• Specialization: concentration of goods and services that an
individual, business, or nation can produce better than anyone else.
• Division of Labor: the breaking down of a job into separate,
smaller tasks, which are performed by different workers.
– EX: assembly line
• Human Capital: includes the skills, abilities, and motivation of
people. Can increase by training workers or giving them incentives
– Mechanization/ Atomization reduces investments in human capital.
50. Supply and Demand
• Surplus: is the amount by which the quantity supplied is
• Law of Demand: higher than the quantity demanded.
and price move in – A surplus shows that the price is too high.
– P Qd or P Qd • Shortage: the amount by which the quantity demanded is
higher than the quantity supplied.
– A shortage means the price is too low
• Law of Supply:
quantity supplied and • Equilibrium Price: is the price at which a good is bought
price move in the and sold in which there is no surplus or shortage.
same direction. Demand=Supply
– P Qs or P Qs
• Price Ceiling: setting a maximum price that may be
charged for goods and services.
• Price Floor: setting a minimum price that may be charged
for goods and services
– EX: minimum wage
• Sole Proprietorship: business owned by a single
person- most common form of business in the
• Corporation: is a business recognized by law that
has many of the rights and responsibilities of an
individual. A corporation can own property, pay
taxes, sue or be sued.
– Advantage: Has limited liability.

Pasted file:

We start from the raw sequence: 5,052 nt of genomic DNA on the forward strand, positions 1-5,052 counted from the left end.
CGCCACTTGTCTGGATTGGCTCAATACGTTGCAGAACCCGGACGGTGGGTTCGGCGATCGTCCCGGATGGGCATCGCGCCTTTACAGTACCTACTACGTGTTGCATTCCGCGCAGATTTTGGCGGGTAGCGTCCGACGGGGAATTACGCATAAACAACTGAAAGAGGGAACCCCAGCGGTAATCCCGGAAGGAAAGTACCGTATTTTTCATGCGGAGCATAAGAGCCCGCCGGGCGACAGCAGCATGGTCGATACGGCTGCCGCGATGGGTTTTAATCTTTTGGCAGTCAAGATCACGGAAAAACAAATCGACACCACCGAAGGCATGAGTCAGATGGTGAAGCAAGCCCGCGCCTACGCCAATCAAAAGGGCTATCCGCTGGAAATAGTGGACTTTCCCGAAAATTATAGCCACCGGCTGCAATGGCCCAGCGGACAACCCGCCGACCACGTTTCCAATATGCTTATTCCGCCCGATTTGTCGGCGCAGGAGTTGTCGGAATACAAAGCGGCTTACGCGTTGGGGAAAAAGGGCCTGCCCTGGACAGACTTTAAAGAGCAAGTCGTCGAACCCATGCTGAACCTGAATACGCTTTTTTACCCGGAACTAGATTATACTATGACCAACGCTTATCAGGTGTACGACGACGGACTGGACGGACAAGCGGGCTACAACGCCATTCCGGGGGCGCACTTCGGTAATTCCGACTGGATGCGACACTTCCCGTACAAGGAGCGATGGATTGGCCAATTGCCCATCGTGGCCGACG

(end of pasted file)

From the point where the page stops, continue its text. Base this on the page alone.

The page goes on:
• Stock: ownership shares of a corporation.
• Stockholders: are the owners of the corporation.
• Monopoly: a sole provider of a good or service.
• Natural Monopoly: a market situation in which
the costs of production are minimized by having a
single firm produce the product. EX: Electricity or
• Merger: a combination or two or more
companies to form a single business.
• Antitrust Laws: laws to control monopoly power
and to preserve and promote competition.
53. Business Cycle
• Business Cycle: alternating periods of growth
and decline that the economy goes through.
• Expansion: occurs when real GDP goes up.
– Investing in economy-conditions are improving
• Peak: highest point in the business cycle.
• Recession: occurs when real GDP goes down for
six straight months.
• Trough: low point of cycle
• If a recession becomes severe, it may turn into a
Income Tax-largest source of revenue for both
federal and state governments.
• Proportional Tax: takes the same percentage
of income from everyone.
• Progressive Tax: the tax rate increases as your
income increases- EX: federal income taxes.
• Regressive Tax: the percentage that you pay
goes down as you make more money. EX:
55. Economic Systems
Type of Economic System
• Traditional: Custom and tradition, the past
• Market: Individuals
• Mixed: Individuals & Government Officials
• Command: Government Officials
• Anarchy: no government/chaos
• Theocracy: religious state
• Communism: Karl Marx-Command Economy
• Capitalism/Free Enterprise: U.S. limited
– People are encouraged by profits.
• Interdependence: we rely on others and they
rely on us for things we need.
• Embargo: countries refusing to trade with other
• Free Trade: no trade barriers
• NAFTA: North American Free Trade Agreement:
US, Mexico, and Canada
– Allows free trade between countries.
– Criticism: jobs are going to Mexico
• Federal Reserve: Nation’s bank.
• FDIC: insures money so that if the bank fails.
• Reserve Requirement: money banks have to
have on hand to back up deposits.
• Credit Cards/Loans charge interest